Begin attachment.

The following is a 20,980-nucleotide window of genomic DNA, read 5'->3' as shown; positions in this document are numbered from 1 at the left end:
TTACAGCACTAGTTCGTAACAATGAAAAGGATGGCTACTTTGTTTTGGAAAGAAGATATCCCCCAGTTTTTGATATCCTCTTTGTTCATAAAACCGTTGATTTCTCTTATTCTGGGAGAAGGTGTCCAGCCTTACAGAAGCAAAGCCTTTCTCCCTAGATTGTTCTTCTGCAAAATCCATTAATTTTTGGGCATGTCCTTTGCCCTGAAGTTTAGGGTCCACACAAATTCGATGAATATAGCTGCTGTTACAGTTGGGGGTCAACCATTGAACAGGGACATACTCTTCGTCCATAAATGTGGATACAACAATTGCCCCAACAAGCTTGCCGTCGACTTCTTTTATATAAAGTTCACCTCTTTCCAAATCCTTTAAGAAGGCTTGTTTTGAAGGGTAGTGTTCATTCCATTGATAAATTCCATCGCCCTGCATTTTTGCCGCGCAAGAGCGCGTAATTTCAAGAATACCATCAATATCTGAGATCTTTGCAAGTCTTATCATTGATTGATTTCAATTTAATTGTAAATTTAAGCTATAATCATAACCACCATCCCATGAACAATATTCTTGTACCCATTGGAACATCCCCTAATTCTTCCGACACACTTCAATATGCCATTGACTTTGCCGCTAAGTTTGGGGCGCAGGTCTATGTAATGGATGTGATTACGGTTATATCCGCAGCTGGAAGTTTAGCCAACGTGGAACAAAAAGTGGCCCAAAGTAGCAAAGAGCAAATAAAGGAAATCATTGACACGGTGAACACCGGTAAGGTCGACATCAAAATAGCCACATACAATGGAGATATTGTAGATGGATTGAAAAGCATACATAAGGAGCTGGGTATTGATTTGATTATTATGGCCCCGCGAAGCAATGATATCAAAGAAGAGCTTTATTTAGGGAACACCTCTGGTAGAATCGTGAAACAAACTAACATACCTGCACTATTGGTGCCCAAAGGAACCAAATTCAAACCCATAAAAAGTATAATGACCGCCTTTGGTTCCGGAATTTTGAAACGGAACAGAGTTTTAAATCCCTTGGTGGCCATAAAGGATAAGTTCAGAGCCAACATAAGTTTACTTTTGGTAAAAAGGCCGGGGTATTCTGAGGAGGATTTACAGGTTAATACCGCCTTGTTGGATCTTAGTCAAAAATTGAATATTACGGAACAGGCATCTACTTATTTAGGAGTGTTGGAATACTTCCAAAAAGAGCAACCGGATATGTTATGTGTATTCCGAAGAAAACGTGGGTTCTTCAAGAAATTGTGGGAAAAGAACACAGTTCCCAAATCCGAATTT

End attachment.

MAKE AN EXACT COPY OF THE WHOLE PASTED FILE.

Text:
The following is a 20,980-nucleotide window of genomic DNA, read 5'->3' as shown; positions in this document are numbered from 1 at the left end:
TTACAGCACTAGTTCGTAACAATGAAAAGGATGGCTACTTTGTTTTGGAAAGAAGATATCCCCCAGTTTTTGATATCCTCTTTGTTCATAAAACCGTTGATTTCTCTTATTCTGGGAGAAGGTGTCCAGCCTTACAGAAGCAAAGCCTTTCTCCCTAGATTGTTCTTCTGCAAAATCCATTAATTTTTGGGCATGTCCTTTGCCCTGAAGTTTAGGGTCCACACAAATTCGATGAATATAGCTGCTGTTACAGTTGGGGGTCAACCATTGAACAGGGACATACTCTTCGTCCATAAATGTGGATACAACAATTGCCCCAACAAGCTTGCCGTCGACTTCTTTTATATAAAGTTCACCTCTTTCCAAATCCTTTAAGAAGGCTTGTTTTGAAGGGTAGTGTTCATTCCATTGATAAATTCCATCGCCCTGCATTTTTGCCGCGCAAGAGCGCGTAATTTCAAGAATACCATCAATATCTGAGATCTTTGCAAGTCTTATCATTGATTGATTTCAATTTAATTGTAAATTTAAGCTATAATCATAACCACCATCCCATGAACAATATTCTTGTACCCATTGGAACATCCCCTAATTCTTCCGACACACTTCAATATGCCATTGACTTTGCCGCTAAGTTTGGGGCGCAGGTCTATGTAATGGATGTGATTACGGTTATATCCGCAGCTGGAAGTTTAGCCAACGTGGAACAAAAAGTGGCCCAAAGTAGCAAAGAGCAAATAAAGGAAATCATTGACACGGTGAACACCGGTAAGGTCGACATCAAAATAGCCACATACAATGGAGATATTGTAGATGGATTGAAAAGCATACATAAGGAGCTGGGTATTGATTTGATTATTATGGCCCCGCGAAGCAATGATATCAAAGAAGAGCTTTATTTAGGGAACACCTCTGGTAGAATCGTGAAACAAACTAACATACCTGCACTATTGGTGCCCAAAGGAACCAAATTCAAACCCATAAAAAGTATAATGACCGCCTTTGGTTCCGGAATTTTGAAACGGAACAGAGTTTTAAATCCCTTGGTGGCCATAAAGGATAAGTTCAGAGCCAACATAAGTTTACTTTTGGTAAAAAGGCCGGGGTATTCTGAGGAGGATTTACAGGTTAATACCGCCTTGTTGGATCTTAGTCAAAAATTGAATATTACGGAACAGGCATCTACTTATTTAGGAGTGTTGGAATACTTCCAAAAAGAGCAACCGGATATGTTATGTGTATTCCGAAGAAAACGTGGGTTCTTCAAGAAATTGTGGGAAAAGAACACAGTTCCCAAATCCGAATTT